|Rocket Observations of Far-Ultraviolet Dust Scattering in NGC 2023|
The reflection nebula NGC 2023 was observed by a rocket-borne long-slitimaging spectrograph in the 900-1400 Å bandpass on 2000 February11. A spectrum of the star, as well as that of the nebular scatteredlight, was recorded. Through the use of a Monte Carlo modeling process,the scattering properties of the dust were derived. The albedo is low,0.2-0.4, and decreasing toward shorter wavelengths, while the phasefunction asymmetry parameter is consistent with highlyforward-scattering grains, g~0.85. The decrease in albedo, while theoptical depth increases to shorter wavelengths, implies that the far-UVrise in the extinction curve is due to an increase in absorptionefficiency.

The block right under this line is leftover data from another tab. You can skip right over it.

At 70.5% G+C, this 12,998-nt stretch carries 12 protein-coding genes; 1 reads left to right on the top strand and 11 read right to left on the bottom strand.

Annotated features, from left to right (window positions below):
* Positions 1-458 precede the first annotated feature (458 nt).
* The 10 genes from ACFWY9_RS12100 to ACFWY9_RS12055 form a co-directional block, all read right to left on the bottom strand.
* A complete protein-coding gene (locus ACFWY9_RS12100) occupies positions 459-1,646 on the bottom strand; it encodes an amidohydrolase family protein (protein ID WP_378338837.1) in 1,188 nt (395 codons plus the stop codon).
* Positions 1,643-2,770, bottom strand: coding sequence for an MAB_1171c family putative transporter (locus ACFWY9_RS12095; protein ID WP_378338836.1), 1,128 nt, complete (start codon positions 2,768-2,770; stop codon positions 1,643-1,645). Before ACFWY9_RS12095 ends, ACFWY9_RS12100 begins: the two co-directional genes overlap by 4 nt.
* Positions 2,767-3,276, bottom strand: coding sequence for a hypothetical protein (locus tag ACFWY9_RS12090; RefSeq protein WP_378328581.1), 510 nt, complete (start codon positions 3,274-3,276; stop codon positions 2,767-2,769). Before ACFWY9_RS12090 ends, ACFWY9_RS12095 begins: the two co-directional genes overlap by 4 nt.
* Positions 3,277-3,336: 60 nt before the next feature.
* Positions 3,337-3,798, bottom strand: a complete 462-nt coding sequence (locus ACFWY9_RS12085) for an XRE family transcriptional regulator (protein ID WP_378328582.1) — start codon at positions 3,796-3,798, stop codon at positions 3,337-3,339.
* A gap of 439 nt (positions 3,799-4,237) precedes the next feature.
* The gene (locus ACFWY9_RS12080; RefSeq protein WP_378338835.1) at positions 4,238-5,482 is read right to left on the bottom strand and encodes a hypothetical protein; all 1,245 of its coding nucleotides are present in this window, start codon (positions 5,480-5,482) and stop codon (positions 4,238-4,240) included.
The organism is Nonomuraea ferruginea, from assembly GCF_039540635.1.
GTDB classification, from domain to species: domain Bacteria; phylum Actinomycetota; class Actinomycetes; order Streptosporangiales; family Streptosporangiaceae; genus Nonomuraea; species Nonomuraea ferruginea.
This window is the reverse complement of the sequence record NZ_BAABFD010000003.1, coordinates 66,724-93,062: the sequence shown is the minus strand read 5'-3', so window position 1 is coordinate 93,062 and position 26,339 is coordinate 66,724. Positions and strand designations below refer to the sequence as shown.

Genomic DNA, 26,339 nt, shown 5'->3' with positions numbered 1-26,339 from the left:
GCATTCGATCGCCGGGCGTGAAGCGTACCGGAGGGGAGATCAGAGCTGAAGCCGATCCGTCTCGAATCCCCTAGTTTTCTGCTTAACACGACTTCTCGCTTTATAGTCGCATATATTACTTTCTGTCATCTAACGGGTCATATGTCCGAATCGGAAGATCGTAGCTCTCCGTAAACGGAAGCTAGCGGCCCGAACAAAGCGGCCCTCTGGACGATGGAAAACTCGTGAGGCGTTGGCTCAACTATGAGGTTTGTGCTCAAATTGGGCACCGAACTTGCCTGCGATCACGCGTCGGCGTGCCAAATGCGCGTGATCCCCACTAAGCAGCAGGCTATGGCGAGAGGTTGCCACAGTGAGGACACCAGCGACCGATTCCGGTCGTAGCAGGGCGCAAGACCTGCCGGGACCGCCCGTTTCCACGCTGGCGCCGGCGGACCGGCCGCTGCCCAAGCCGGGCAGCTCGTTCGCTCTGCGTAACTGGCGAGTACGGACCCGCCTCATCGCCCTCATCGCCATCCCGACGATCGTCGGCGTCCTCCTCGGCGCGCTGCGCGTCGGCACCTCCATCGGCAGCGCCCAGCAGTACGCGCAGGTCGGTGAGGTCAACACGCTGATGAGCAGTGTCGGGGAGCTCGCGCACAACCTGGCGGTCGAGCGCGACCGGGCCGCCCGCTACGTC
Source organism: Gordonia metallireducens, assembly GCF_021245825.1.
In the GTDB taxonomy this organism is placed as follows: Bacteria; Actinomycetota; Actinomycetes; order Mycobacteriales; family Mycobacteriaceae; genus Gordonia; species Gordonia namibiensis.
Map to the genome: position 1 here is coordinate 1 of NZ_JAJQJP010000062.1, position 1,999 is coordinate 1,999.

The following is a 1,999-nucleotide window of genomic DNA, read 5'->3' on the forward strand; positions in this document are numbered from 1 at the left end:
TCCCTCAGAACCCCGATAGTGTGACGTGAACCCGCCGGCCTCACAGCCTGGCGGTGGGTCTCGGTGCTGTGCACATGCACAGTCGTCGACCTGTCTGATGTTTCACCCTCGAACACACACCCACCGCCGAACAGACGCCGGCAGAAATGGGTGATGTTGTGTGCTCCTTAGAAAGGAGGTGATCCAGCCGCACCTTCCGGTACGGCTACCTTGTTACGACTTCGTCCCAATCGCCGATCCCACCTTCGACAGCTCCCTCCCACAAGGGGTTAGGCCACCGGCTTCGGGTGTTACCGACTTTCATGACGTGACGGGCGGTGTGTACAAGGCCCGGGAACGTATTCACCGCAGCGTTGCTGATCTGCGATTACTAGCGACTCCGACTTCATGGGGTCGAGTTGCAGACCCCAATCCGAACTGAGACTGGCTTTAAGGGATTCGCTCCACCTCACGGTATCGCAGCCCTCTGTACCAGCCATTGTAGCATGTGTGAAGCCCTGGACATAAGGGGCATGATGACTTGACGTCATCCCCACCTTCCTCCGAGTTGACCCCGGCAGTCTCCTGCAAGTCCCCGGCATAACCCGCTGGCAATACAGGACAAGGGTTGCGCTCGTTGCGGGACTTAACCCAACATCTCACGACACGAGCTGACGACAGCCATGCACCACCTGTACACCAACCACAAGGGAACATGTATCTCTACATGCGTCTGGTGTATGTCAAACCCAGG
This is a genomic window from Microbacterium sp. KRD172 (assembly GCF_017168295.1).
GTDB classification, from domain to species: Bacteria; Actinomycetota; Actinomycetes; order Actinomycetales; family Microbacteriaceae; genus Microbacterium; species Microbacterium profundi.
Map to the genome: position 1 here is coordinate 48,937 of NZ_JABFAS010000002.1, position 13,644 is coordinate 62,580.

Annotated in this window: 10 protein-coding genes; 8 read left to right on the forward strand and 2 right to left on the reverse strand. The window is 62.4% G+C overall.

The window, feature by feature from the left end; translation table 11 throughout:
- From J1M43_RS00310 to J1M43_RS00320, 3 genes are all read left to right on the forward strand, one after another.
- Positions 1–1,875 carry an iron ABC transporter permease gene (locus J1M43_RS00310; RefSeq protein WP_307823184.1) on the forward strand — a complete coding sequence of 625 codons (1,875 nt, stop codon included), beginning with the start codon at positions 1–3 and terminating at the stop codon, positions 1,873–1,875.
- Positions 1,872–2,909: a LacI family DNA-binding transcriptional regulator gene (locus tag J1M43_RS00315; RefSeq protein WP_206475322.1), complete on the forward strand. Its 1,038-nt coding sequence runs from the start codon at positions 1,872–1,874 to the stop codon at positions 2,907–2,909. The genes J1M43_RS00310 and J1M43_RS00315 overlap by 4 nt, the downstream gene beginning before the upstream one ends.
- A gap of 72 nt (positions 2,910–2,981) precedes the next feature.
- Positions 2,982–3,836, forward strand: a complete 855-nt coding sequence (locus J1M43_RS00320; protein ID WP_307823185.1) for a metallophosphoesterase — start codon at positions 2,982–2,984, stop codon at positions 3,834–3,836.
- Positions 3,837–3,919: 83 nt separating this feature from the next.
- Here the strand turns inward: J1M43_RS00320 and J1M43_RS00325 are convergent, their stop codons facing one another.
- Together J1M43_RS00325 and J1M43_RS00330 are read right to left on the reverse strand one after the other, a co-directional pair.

|Barnard's Merope Nebula Revisited: New Observational Results|
IC 349 is a small, fan-shaped reflection nebula located only 30" from 23Tau; its nucleus is, by a factor 15, the brightest area of the Pleiadesnebulosity. We propose that IC 349 is a fragment of the Taurus-Aurigamolecular cloud that has been encountered by the Pleiades in thatcluster's southward motion and is being illuminated and shaped by theradiation field of 23 Tau. New Hubble Space Telescope multicolor imageryand the structure, colors, and surface brightness of IC 349 arediscussed in terms of that hypothesis. What is known of the propermotion of the nebula, what can be inferred of the properties of thenebula from its color, and what is expected from radiation pressuretheory appear to be compatible with this cloudlet-encounter hypothesis.